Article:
The high press
From the very first bounce Adelaide was imposing. Despite recording 46 more disposals in the first quarter and enjoying plenty of time in possession they were more manic without the ball than with, chasing and corralling like the scores were level in the last five minutes of a grand final. Combine this with silky ball use and it’s inevitably one-way traffic.
Adelaide set up a high press in the first quarter to achieve this, placing the Eagles right on the back foot. Setting up their defensive structure closer to their goal than normal meant less time and space for the Eagles to use the ball in the back half, and meant a panicked kick rarely went into their forward half of the ground. If one picture tells a thousand words it’s Adelaide’s first quarter heat map – the Crows were successfully able to intercept in the middle of the ground and heap pressure on the Eagles’ backline.
The first quarter numbers alone are remarkable. The Eagles must have been feeling claustrophobic after their uncontested possession and effective disposal tally halved that of the Crows, not being allowed any chance to settle. Aside from the suspended Chris Masten, West Coast’s five leading players for metres gained this season – Gaff, Hurn, Shuey, LeCras, Yeo – combined for just three effective kicks in the first quarter. Putting so much pressure on their ball movers meant the Crows were able to lock it in their forward half – they recorded 45 more forward half possessions and 14 more inside 50s for the quarter.
West Coast was rattled, and their generally reliable and composed ball use in the back half was shot. Adelaide scored 12.8 (80) from West Coast turnovers. Only once previously have the Crows sourced more than 50 points from opposition turnovers against a top eight side this season – against North Melbourne in round one when they recorded 78. That game is eerily reminiscent – North Melbourne were pressed hard and made panicked decisions going forward, allowing Adelaide to counter into a forward line with space and blow their opponents away early.
Perfect execution of pressure and skill
Here Xavier Ellis can be seen kicking to the fat side of the ground, trying to switch the play. West Coast was organised and held a numbers advantage, so they could have expected to push the ball forward beyond the initial kick. But Rory Atkins (red circle, left) had other ideas. He, like all Crows, was switched on, and pounced on a slightly wayward Ellis kick. With Brodie Smith charging to his side, Adelaide were not only able to bring the ball to ground and kill the Eagles’ transition, but found the footy and sent it back where it came from.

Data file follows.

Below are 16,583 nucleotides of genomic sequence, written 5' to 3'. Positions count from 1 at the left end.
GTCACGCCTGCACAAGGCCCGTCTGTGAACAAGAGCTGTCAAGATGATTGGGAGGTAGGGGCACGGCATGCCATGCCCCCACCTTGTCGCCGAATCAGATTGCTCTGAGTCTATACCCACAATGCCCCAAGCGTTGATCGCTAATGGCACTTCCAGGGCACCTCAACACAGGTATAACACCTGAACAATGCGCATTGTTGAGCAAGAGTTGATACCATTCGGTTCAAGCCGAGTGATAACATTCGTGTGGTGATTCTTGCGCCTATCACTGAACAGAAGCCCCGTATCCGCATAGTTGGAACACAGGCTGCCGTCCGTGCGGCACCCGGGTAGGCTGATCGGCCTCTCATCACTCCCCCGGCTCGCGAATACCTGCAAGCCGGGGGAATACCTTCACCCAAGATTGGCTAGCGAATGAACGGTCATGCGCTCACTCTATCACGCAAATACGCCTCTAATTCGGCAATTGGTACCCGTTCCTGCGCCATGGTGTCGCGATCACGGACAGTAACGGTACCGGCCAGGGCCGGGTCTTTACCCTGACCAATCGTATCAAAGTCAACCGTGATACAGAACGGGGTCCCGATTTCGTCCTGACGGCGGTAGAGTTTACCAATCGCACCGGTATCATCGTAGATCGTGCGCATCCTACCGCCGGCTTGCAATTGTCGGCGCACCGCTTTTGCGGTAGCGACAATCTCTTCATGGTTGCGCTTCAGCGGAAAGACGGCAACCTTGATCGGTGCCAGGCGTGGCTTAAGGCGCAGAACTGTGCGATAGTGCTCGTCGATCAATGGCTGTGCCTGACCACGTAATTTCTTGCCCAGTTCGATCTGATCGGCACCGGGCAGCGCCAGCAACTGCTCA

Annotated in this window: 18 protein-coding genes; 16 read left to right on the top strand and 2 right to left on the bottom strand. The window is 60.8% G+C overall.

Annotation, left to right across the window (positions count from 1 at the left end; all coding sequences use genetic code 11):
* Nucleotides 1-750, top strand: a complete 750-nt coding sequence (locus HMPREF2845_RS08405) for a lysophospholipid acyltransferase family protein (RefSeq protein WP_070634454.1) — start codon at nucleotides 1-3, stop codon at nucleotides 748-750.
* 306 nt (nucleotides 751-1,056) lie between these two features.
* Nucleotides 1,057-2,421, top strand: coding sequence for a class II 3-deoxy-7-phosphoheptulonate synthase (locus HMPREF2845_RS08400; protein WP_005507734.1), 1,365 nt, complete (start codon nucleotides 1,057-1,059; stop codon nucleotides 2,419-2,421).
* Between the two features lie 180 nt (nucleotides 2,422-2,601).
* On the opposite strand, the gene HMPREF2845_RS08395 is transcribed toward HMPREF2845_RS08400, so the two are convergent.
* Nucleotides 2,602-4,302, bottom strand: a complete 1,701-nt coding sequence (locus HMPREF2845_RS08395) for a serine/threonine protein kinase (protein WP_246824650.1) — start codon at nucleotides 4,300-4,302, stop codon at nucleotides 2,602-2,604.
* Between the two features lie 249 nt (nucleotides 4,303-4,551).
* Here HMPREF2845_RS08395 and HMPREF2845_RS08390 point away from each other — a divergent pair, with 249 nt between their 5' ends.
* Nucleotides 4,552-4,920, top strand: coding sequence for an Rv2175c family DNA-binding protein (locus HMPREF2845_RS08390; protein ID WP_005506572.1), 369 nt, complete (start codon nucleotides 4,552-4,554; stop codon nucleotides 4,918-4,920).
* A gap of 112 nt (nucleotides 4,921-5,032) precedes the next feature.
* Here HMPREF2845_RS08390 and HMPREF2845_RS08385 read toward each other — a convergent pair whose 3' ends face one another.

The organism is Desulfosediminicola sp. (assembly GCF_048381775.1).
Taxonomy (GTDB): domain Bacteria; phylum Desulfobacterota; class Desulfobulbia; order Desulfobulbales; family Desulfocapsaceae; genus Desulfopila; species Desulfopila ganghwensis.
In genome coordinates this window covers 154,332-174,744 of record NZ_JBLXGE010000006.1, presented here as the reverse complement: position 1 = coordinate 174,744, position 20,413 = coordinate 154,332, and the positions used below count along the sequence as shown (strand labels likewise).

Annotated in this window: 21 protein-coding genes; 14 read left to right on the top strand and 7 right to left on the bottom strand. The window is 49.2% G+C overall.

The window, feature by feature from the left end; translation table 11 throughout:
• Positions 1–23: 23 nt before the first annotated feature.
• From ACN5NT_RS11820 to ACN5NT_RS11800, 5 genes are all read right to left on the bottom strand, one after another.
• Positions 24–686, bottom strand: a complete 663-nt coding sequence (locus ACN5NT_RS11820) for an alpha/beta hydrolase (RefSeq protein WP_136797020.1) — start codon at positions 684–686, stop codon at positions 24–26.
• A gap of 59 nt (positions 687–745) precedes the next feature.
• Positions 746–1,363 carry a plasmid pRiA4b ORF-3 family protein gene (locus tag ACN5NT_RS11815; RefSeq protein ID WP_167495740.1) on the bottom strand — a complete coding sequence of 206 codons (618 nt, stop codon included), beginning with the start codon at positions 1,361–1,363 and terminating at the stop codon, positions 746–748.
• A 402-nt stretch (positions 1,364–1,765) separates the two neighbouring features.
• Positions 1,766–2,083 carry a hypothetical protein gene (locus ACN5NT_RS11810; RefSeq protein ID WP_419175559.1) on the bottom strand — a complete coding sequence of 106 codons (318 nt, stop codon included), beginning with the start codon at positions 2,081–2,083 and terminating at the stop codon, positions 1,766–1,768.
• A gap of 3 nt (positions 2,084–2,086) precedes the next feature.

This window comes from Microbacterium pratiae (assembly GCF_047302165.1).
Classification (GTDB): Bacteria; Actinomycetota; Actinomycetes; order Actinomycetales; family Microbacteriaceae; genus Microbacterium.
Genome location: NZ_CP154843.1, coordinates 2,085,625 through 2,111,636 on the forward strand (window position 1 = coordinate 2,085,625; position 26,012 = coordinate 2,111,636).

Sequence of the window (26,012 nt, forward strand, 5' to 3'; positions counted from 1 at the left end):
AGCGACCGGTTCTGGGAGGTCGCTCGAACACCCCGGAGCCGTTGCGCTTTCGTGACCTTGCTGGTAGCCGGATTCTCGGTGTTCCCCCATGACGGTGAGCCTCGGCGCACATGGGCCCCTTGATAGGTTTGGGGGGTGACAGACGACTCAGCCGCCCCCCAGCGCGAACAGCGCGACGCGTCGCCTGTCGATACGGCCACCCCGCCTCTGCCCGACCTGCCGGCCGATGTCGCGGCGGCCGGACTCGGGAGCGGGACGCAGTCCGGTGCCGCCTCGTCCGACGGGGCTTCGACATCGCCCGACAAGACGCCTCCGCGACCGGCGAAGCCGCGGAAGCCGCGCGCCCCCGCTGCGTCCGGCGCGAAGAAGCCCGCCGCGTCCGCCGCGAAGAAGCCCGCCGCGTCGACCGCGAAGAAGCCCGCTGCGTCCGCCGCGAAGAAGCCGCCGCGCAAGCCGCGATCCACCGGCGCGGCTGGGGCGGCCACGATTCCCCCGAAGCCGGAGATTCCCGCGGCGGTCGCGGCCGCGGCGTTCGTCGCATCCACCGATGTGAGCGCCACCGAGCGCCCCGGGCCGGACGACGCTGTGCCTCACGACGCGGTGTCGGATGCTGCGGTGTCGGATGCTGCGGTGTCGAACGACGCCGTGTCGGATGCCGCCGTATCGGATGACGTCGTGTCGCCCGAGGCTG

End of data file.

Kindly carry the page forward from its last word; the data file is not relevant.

This happened so often – the Crows backed themselves to hit targets in dangerous positions, won important one on ones and their forward benefited enormously.
Eddie Betts lay waiting in the goalsquare unmanned, and while Smith’s kick wasn’t perfect, it was low and hard enough to worry the West Coast backline and penetrate their defensive zone. Ellis again dropped an overhead mark – in his defence, it wouldn’t have looked out of place on cricket’s classic catches if he’d taken it – allowing Betts to crumb, find a free Tom Lynch and have him snap Adelaide’s fifth goal in just seven minutes of game time.
Pace and space
In high contrast, Adelaide’s precision and speed in moving the ball forward had the Eagles stumped. In many ways it was like a classic counterattacking game style. Led by Eddie Betts, who recorded six score involvements in the first quarter, the Crows were mobile, fluent and, crucially, hit the scoreboard.
Fast ball movement often prevented the Eagles from setting up their defensive zone, and meant players were caught out of position. Twice Josh Jenkins took contested marks deep in Adelaide’s forward line in the first quarter, both one out against West Coast defenders Shannon Hurn and Tom Barrass. Quick, direct ball movement is crucial against all sides, but against a height-deprived defence like West Coast’s, the effect can be extrapolated.
One crucial question remains: can the Crows do this in finals? This is what happens when they execute to their full potential. It’s fearsome and it makes them a side few would want to face. But is it resolute?
The Eagles managed to fight back in the second quarter, kicking five unanswered goals. They did this by settling their nerves and trying as best they can to find a passage out of defence. With so many Adelaide numbers committed forward it leaves their backline exposed and undermanned whenever a team can move the ball out and find targets fast enough. A good team with a sound back six and smart ball movement – Richmond is a good example – may not be frazzled to the same extent. But even then, Adelaide was good enough to reapply themselves in the third quarter.
What this does give Adelaide and the finals series, however, is a sense of unpredictability. We’ve seen them now not only win games but do it with a ruthlessness and killer instinct that can be so crucial in a finals series. The Eagles, with a backline that’s been so settled for so long in the absence of important players, have also shown they – like just about everyone in the top eight – can be vulnerable.
What exactly will it mean throughout September? Time will tell. But Crows fans can’t be disappointed.
3: Josh Jenkins (Ade)
2: Patrick Dangerfield (Ade)
1: Brodie Smith (Ade)
Images courtesy of Fox Footy and the AFL Live app